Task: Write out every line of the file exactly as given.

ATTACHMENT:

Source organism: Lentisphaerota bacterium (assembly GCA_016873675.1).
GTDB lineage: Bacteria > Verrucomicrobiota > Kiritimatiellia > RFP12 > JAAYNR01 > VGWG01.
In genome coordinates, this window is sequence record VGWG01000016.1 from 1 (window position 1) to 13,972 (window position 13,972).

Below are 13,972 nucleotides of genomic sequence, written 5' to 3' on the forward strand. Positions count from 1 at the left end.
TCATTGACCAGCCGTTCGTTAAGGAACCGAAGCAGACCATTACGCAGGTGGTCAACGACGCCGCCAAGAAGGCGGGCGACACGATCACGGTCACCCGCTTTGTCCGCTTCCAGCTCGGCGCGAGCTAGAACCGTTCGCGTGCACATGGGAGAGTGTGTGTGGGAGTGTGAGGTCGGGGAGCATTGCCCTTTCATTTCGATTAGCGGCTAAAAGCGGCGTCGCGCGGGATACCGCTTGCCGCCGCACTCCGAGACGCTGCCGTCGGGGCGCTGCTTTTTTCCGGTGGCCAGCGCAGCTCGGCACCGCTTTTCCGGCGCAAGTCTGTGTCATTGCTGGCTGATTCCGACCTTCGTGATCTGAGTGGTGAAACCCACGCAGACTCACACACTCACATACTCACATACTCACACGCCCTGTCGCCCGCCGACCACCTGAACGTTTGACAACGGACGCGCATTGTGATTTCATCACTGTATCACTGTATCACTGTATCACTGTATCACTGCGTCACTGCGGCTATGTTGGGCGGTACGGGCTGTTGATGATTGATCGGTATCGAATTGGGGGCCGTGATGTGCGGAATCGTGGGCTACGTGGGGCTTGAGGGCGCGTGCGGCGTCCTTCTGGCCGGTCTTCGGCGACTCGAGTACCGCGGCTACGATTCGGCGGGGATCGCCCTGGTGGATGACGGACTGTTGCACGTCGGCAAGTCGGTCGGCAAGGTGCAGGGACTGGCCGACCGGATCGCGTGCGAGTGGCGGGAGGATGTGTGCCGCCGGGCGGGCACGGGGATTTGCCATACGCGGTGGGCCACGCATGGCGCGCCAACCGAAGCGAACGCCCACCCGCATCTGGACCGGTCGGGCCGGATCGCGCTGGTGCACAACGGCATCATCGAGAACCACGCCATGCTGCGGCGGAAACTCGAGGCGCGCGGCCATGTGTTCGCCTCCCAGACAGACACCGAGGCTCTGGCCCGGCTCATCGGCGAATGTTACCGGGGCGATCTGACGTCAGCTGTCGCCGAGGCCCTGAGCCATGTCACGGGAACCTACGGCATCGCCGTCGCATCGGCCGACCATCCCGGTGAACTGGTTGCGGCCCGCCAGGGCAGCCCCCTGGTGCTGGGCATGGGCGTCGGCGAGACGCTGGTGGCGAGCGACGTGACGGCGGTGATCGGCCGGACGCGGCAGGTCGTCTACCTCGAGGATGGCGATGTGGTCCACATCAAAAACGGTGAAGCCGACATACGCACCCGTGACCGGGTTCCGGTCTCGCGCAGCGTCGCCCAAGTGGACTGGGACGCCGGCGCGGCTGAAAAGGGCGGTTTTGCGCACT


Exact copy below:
Source organism: Lentisphaerota bacterium (assembly GCA_016873675.1).
GTDB lineage: Bacteria > Verrucomicrobiota > Kiritimatiellia > RFP12 > JAAYNR01 > VGWG01.
In genome coordinates, this window is sequence record VGWG01000016.1 from 1 (window position 1) to 13,972 (window position 13,972).

Below are 13,972 nucleotides of genomic sequence, written 5' to 3' on the forward strand. Positions count from 1 at the left end.
TCATTGACCAGCCGTTCGTTAAGGAACCGAAGCAGACCATTACGCAGGTGGTCAACGACGCCGCCAAGAAGGCGGGCGACACGATCACGGTCACCCGCTTTGTCCGCTTCCAGCTCGGCGCGAGCTAGAACCGTTCGCGTGCACATGGGAGAGTGTGTGTGGGAGTGTGAGGTCGGGGAGCATTGCCCTTTCATTTCGATTAGCGGCTAAAAGCGGCGTCGCGCGGGATACCGCTTGCCGCCGCACTCCGAGACGCTGCCGTCGGGGCGCTGCTTTTTTCCGGTGGCCAGCGCAGCTCGGCACCGCTTTTCCGGCGCAAGTCTGTGTCATTGCTGGCTGATTCCGACCTTCGTGATCTGAGTGGTGAAACCCACGCAGACTCACACACTCACATACTCACATACTCACACGCCCTGTCGCCCGCCGACCACCTGAACGTTTGACAACGGACGCGCATTGTGATTTCATCACTGTATCACTGTATCACTGTATCACTGTATCACTGCGTCACTGCGGCTATGTTGGGCGGTACGGGCTGTTGATGATTGATCGGTATCGAATTGGGGGCCGTGATGTGCGGAATCGTGGGCTACGTGGGGCTTGAGGGCGCGTGCGGCGTCCTTCTGGCCGGTCTTCGGCGACTCGAGTACCGCGGCTACGATTCGGCGGGGATCGCCCTGGTGGATGACGGACTGTTGCACGTCGGCAAGTCGGTCGGCAAGGTGCAGGGACTGGCCGACCGGATCGCGTGCGAGTGGCGGGAGGATGTGTGCCGCCGGGCGGGCACGGGGATTTGCCATACGCGGTGGGCCACGCATGGCGCGCCAACCGAAGCGAACGCCCACCCGCATCTGGACCGGTCGGGCCGGATCGCGCTGGTGCACAACGGCATCATCGAGAACCACGCCATGCTGCGGCGGAAACTCGAGGCGCGCGGCCATGTGTTCGCCTCCCAGACAGACACCGAGGCTCTGGCCCGGCTCATCGGCGAATGTTACCGGGGCGATCTGACGTCAGCTGTCGCCGAGGCCCTGAGCCATGTCACGGGAACCTACGGCATCGCCGTCGCATCGGCCGACCATCCCGGTGAACTGGTTGCGGCCCGCCAGGGCAGCCCCCTGGTGCTGGGCATGGGCGTCGGCGAGACGCTGGTGGCGAGCGACGTGACGGCGGTGATCGGCCGGACGCGGCAGGTCGTCTACCTCGAGGATGGCGATGTGGTCCACATCAAAAACGGTGAAGCCGACATACGCACCCGTGACCGGGTTCCGGTCTCGCGCAGCGTCGCCCAAGTGGACTGGGACGCCGGCGCGGCTGAAAAGGGCGGTTTTGCGCACT